PONSEL ODEON X Handheld Water Quality Meter
- Compatible with all PONSEL DIGISENS water quality sensors
- Connect up to 4 sensors simultaneously using Y-Cable adapters
- IP67 waterproof housing with memory for storing 100,000 data sets
|NC-POR-C-00093||ODEON X handheld water quality meter for DIGISENS sensors|
|PF-ACC-C-00200||DIGISENS cable adapter for connecting (2) sensors to ODEON meter|
|Usually ships in 1-2 weeks|
|PF-ACC-C-00197||DIGISENS coupling for two sensors|
|Usually ships in 1-2 weeks|
|PF-ACC-C-00170||DIGISENS probe guard with stainless steel weight|
(1) ODEON-X handheld meter
(1) Hand strap
(1) USB PC interface cable
(1) CD with manual & software utilities
(1) Laminated Quick Start Guide
(1) Hard-sided carrying case
In The News
Ponsel launched in 1948 in Versailles as a compilation of engineers working with researchers from France’s first government agriculture and water quality agencies.
Since then, the manufacturer has built water quality instruments. “Ponsel has the culture to develop robust instruments, to provide open communications protocols and to be specialized in optical measurement,” said Xavier Broise, export business development manager for Aqualabo Group, which now owns Ponsel.
Ponsel’s latest offering are the Digisens smart sensors that give users the capability to connect to a data logger or handheld interface and gather readings.
The sensors are designed to ensure quality data and compatibility for simple integration into monitoring systems.Read More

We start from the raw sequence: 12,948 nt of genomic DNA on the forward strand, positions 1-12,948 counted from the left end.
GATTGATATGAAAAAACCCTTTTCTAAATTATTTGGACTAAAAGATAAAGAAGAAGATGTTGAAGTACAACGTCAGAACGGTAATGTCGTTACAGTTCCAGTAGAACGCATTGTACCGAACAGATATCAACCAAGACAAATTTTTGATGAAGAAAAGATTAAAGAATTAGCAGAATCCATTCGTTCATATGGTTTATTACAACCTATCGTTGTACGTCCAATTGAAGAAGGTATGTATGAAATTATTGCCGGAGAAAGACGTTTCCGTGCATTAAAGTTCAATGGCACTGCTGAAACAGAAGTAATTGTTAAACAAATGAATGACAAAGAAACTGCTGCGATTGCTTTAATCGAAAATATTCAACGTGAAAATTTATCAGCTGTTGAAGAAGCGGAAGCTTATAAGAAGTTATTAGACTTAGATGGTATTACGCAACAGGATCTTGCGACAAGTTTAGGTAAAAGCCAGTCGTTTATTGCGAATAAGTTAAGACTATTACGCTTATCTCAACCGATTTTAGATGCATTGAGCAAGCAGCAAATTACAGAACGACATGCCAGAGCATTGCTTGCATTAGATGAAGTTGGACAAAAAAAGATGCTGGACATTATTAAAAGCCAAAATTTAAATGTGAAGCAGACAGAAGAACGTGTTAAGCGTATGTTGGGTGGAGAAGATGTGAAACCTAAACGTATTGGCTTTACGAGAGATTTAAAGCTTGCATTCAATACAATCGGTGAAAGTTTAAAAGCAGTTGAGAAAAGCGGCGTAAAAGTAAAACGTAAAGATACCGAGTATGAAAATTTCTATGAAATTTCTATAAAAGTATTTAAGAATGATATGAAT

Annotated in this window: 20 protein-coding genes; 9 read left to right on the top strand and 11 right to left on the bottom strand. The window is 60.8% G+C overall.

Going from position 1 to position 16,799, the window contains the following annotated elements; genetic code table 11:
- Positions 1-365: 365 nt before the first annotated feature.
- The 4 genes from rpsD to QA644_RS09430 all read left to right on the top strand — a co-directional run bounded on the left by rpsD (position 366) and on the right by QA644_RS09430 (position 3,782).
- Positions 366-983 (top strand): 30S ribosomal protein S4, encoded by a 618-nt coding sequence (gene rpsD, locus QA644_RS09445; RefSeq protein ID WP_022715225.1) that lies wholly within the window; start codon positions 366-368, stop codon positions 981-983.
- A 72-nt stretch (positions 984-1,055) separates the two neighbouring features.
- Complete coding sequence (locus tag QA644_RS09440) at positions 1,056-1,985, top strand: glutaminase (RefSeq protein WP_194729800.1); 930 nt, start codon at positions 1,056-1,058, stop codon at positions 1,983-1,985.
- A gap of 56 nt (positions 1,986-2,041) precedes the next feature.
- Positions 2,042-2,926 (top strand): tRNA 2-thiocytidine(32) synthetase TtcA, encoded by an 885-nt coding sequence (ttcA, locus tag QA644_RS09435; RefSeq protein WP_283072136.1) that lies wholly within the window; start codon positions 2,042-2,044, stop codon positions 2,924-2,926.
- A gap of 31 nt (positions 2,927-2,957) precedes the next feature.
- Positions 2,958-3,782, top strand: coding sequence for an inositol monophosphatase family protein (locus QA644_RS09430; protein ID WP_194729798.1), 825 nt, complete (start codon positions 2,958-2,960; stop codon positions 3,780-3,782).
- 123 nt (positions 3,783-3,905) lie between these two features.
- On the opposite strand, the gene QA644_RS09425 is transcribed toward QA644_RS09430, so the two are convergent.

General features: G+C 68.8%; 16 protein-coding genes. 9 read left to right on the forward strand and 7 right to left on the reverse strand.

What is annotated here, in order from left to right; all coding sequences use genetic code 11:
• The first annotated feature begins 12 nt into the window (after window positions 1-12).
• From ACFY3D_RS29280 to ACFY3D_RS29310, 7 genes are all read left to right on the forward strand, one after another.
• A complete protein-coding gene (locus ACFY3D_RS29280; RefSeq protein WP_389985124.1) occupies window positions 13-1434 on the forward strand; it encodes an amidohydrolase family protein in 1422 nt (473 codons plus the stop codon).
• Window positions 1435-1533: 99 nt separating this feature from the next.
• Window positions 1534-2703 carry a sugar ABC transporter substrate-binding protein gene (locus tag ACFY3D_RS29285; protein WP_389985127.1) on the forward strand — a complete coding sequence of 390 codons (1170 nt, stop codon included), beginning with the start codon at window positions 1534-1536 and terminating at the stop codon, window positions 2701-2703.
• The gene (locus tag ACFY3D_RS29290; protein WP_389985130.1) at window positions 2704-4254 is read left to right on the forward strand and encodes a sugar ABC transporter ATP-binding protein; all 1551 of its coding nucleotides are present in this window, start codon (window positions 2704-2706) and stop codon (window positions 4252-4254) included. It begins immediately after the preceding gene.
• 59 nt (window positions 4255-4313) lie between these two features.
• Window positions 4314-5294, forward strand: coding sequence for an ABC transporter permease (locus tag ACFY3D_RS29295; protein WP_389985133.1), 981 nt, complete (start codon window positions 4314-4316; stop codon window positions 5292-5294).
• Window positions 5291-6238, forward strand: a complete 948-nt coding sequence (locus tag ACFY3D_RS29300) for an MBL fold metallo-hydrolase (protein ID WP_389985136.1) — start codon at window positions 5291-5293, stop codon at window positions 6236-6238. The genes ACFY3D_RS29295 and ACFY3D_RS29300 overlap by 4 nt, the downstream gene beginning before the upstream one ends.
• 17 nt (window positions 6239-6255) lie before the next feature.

The North Carolina Wildlife Resources Commission ’s Inland Fisheries Division has been working to restore brook trout in the state. Coldwater research coordinator Jacob Rash, who works with the brook trout team technicians on this project, spoke to EM about the work.
“In North Carolina, brook trout are our only native trout species,” explains Mr. Rash. “With that come biological and ecological considerations as well as cultural importance. A lot of folks here grew up fishing for brook trout with their relatives, so it's an important species that we work to try to conserve. We've done quite a bit of work to figure out where those brook trout populations are and what they are, in terms of genetics.Read More
Each year in Germany, as many as 450,000 living fish undergo live animal experiments to test how fish-friendly hydroelectric power plants in the country are. The idea is to discover how readily the fish can move through hydroelectric turbine installations in order to ultimately reduce mortality rates.
Of course, subjecting live fish to a potentially deadly test to save others is a bitter irony. And it's one that a team of scientists from the RETERO research project hopes to eventually mitigate with a robotic fish for testing.
EM corresponded with Olivier Cleynen and Stefan Hoerner from the University of Magdeburg about the complex flow conditions that set the parameters for the project.Read More